UK Court Issues Gag Order Citing Muslim “Cultural Sensitivities”
A judge in England banned reporting of a case against two Muslim lawyers accused of perverting justice to accommodate the “cultural sensitivities” of the lawyers’ family who are originally from Pakistan.
The ban was lifted after the Daily Mail, a UK newspaper, appealed the restriction. The Mail reports that granting anonymity is “a privilege rarely bestowed on defendants in the justice system, which has operated on the principle of transparency for centuries.”
Lawyers for Asha Khan, a lawyer in training, and her brother Kashif, a criminal defense lawyer, argued that the Khans should be granted anonymity as their family would pass judgment on them if the case was publicized.
The Khans were accused of lying after their father, Mohammed Khan, who does not have a drivering license was caught on camera speeding. The lawyers were accused of concoting a scheme where a family worker would take the blame for Mohammed's crime. Kashif was eventually acquitted of the charges, while Asha was convicted.
At the trial, Asha Kahan’s lawyer Glenn Gatland also said, "Miss Khan is quite upset that if matters are reported she doesn't feel she would be able to give her evidence as freely as she would have done otherwise. That's her concern. Culturally, it's very difficult for them to say things in public. The evidence would be impacted on by the cultural background of Miss Khan."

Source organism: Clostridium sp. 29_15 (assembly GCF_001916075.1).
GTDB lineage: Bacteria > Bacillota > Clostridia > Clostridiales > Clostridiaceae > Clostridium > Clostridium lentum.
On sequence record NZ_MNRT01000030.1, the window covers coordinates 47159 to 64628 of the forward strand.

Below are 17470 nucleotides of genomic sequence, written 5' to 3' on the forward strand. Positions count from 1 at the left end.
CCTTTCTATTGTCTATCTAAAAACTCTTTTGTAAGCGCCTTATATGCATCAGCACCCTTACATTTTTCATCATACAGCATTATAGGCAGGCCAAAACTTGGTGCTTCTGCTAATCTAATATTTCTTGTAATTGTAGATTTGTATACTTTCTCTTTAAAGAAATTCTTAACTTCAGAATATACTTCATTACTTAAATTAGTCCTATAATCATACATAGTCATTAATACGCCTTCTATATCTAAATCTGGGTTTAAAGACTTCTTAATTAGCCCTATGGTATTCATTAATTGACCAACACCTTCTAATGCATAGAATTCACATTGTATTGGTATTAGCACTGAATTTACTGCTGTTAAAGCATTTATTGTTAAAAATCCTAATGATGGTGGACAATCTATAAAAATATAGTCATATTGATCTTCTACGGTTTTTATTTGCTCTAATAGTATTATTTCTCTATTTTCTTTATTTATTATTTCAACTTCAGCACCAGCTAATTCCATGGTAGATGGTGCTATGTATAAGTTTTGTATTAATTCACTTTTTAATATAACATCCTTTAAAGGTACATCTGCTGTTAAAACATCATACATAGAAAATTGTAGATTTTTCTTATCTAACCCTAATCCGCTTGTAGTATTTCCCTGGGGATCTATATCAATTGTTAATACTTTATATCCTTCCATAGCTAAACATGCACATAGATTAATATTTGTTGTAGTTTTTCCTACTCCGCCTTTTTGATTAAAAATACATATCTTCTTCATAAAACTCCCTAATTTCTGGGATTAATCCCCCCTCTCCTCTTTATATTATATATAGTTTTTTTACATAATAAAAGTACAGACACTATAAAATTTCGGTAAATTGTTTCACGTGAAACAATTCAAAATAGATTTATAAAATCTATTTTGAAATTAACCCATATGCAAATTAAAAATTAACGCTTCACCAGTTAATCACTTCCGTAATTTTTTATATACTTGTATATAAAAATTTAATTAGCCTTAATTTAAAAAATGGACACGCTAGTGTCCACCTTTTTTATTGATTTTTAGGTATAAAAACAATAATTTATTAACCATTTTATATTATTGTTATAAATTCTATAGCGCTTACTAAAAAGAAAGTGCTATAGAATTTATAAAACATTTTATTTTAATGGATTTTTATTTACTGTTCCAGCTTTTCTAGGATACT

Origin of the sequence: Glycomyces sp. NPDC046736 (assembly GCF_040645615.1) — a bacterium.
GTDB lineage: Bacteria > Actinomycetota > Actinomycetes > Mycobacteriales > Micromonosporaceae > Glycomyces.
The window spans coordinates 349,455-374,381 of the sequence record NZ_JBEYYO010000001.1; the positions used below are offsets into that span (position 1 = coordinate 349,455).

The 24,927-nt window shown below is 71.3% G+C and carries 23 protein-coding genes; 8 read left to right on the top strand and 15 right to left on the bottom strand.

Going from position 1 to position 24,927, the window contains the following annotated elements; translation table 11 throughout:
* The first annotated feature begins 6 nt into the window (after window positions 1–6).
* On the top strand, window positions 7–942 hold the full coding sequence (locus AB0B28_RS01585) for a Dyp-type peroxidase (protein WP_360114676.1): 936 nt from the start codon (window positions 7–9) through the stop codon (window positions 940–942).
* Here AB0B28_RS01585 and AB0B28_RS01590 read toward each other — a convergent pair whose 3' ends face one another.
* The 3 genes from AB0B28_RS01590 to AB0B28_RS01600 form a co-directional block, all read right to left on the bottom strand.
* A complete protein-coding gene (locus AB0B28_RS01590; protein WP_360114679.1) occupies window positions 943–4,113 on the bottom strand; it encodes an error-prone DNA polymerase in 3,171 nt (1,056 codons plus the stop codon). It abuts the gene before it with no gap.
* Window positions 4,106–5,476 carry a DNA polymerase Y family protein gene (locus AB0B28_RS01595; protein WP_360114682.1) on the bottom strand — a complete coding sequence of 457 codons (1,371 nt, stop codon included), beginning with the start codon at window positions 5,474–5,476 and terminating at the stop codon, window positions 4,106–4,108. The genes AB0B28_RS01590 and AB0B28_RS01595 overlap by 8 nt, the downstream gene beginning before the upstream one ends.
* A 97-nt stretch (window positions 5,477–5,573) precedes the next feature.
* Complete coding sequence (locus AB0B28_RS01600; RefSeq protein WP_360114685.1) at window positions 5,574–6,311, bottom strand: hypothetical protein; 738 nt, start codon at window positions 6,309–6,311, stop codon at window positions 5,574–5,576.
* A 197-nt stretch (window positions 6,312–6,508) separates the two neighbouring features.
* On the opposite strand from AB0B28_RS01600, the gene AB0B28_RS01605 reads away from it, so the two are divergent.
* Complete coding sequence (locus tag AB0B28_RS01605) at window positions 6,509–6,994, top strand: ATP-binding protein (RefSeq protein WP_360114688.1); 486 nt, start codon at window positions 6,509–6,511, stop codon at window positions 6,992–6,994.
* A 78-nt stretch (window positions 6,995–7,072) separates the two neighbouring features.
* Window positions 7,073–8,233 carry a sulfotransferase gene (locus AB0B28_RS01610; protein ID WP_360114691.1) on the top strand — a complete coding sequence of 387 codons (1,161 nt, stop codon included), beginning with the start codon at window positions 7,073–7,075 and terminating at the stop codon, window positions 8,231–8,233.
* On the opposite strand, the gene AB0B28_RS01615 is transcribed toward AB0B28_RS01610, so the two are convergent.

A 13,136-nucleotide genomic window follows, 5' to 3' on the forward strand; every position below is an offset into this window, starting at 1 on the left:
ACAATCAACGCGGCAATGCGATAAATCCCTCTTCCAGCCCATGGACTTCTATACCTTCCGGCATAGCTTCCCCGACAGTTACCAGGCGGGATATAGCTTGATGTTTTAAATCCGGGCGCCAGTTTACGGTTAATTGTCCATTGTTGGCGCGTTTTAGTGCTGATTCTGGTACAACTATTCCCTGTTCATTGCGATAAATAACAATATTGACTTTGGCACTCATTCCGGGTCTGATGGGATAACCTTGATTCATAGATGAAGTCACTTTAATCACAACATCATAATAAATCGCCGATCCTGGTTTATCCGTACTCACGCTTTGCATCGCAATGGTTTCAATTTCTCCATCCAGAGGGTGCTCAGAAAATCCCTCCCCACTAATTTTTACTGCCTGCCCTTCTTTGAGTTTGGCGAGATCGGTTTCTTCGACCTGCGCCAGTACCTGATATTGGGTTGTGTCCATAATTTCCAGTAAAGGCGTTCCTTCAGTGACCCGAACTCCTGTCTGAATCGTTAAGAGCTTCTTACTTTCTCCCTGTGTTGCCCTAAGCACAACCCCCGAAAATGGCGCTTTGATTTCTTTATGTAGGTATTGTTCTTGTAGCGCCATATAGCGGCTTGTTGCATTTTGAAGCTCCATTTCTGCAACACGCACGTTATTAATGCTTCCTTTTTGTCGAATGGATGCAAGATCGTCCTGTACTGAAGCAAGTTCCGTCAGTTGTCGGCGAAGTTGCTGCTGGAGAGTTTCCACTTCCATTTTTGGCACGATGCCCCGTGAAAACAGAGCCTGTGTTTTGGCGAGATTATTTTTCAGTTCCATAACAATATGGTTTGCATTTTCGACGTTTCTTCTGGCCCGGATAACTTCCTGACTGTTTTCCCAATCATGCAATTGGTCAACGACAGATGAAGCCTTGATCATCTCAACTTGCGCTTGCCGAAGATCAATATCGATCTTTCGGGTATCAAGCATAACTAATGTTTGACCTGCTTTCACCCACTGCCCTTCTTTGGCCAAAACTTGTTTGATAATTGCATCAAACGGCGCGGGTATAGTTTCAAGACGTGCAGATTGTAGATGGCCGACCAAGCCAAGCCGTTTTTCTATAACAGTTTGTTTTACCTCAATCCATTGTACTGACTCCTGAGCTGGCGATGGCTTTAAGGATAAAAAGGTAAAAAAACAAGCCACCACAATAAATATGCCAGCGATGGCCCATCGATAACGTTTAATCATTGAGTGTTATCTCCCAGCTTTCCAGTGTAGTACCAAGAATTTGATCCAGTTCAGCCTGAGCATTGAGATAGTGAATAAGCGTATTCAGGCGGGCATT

Gatland argued that his client did not want to criticize her father in public, although, according to the Daily Mail, “she was quite happy to have her mother sit in the public gallery.”
The judge reversed his decision two days later after a legal challenge by the Daily Mail, saying, "People of all faiths or no faiths should be treated in precisely the same way."
The case is reminiscent of a previous case in the English justice system where special consideration was given to a gang of Muslim girls due to “cultural sensitivities.” In that case, a group of four, drunk Somali girls viciously attacked an English woman as she waited for a taxi with her boyfriend in the city center of Leicester.
llegedly screaming, “Kill the white slag,” three sisters and a cousin, aged 24 to 28, attacked 22-year old Rhea Page, a care worker, beating and kicking her all over her body and head and pulling out her hair. The victim, left motionless on the pavement, eventually left her job working with autistic people, because of flashbacks, panic attacks and other symptoms of post-traumatic stress.
Even though the attackers admitted to the crime, which carries a maximum penalty of five years in prison, the presiding judge in the case gave each of the girls a suspended sentence reasoning that because they were Muslim, they were not used to being drunk. Islam forbids consuming alcoholic beverages.
Saturday, January 4, 2014
British Courts Once Again Bow To Islam
The Clarion Project.